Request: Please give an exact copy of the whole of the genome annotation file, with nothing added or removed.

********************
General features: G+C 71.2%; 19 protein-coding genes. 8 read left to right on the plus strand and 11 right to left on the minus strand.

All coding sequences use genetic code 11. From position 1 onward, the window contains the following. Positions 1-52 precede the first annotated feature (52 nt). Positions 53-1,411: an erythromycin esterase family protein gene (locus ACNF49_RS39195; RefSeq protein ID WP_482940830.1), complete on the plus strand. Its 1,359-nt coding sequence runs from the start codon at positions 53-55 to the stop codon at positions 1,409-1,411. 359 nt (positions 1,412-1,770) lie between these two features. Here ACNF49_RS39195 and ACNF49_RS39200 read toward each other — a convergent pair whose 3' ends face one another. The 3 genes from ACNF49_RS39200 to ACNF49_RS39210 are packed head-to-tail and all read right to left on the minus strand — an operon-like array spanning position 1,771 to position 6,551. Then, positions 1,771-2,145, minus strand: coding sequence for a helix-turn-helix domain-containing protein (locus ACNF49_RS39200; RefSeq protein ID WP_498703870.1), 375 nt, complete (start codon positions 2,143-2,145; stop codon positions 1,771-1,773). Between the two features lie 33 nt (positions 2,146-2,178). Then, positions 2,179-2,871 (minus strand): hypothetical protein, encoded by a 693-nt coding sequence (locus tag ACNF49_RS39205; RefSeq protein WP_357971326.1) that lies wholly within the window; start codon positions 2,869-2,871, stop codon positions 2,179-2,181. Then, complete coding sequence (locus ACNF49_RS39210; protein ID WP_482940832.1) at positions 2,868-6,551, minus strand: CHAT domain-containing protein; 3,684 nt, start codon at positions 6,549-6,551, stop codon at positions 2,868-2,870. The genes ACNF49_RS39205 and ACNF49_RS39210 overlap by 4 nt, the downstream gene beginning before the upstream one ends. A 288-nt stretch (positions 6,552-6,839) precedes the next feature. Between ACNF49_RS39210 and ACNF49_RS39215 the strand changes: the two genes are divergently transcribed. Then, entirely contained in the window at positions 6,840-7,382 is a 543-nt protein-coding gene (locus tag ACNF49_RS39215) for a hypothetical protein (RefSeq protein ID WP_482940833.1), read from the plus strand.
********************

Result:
General features: G+C 71.2%; 19 protein-coding genes. 8 read left to right on the plus strand and 11 right to left on the minus strand.

All coding sequences use genetic code 11. From position 1 onward, the window contains the following. Positions 1-52 precede the first annotated feature (52 nt). Positions 53-1,411: an erythromycin esterase family protein gene (locus ACNF49_RS39195; RefSeq protein ID WP_482940830.1), complete on the plus strand. Its 1,359-nt coding sequence runs from the start codon at positions 53-55 to the stop codon at positions 1,409-1,411. 359 nt (positions 1,412-1,770) lie between these two features. Here ACNF49_RS39195 and ACNF49_RS39200 read toward each other — a convergent pair whose 3' ends face one another. The 3 genes from ACNF49_RS39200 to ACNF49_RS39210 are packed head-to-tail and all read right to left on the minus strand — an operon-like array spanning position 1,771 to position 6,551. Then, positions 1,771-2,145, minus strand: coding sequence for a helix-turn-helix domain-containing protein (locus ACNF49_RS39200; RefSeq protein ID WP_498703870.1), 375 nt, complete (start codon positions 2,143-2,145; stop codon positions 1,771-1,773). Between the two features lie 33 nt (positions 2,146-2,178). Then, positions 2,179-2,871 (minus strand): hypothetical protein, encoded by a 693-nt coding sequence (locus tag ACNF49_RS39205; RefSeq protein WP_357971326.1) that lies wholly within the window; start codon positions 2,869-2,871, stop codon positions 2,179-2,181. Then, complete coding sequence (locus ACNF49_RS39210; protein ID WP_482940832.1) at positions 2,868-6,551, minus strand: CHAT domain-containing protein; 3,684 nt, start codon at positions 6,549-6,551, stop codon at positions 2,868-2,870. The genes ACNF49_RS39205 and ACNF49_RS39210 overlap by 4 nt, the downstream gene beginning before the upstream one ends. A 288-nt stretch (positions 6,552-6,839) precedes the next feature. Between ACNF49_RS39210 and ACNF49_RS39215 the strand changes: the two genes are divergently transcribed. Then, entirely contained in the window at positions 6,840-7,382 is a 543-nt protein-coding gene (locus tag ACNF49_RS39215) for a hypothetical protein (RefSeq protein ID WP_482940833.1), read from the plus strand.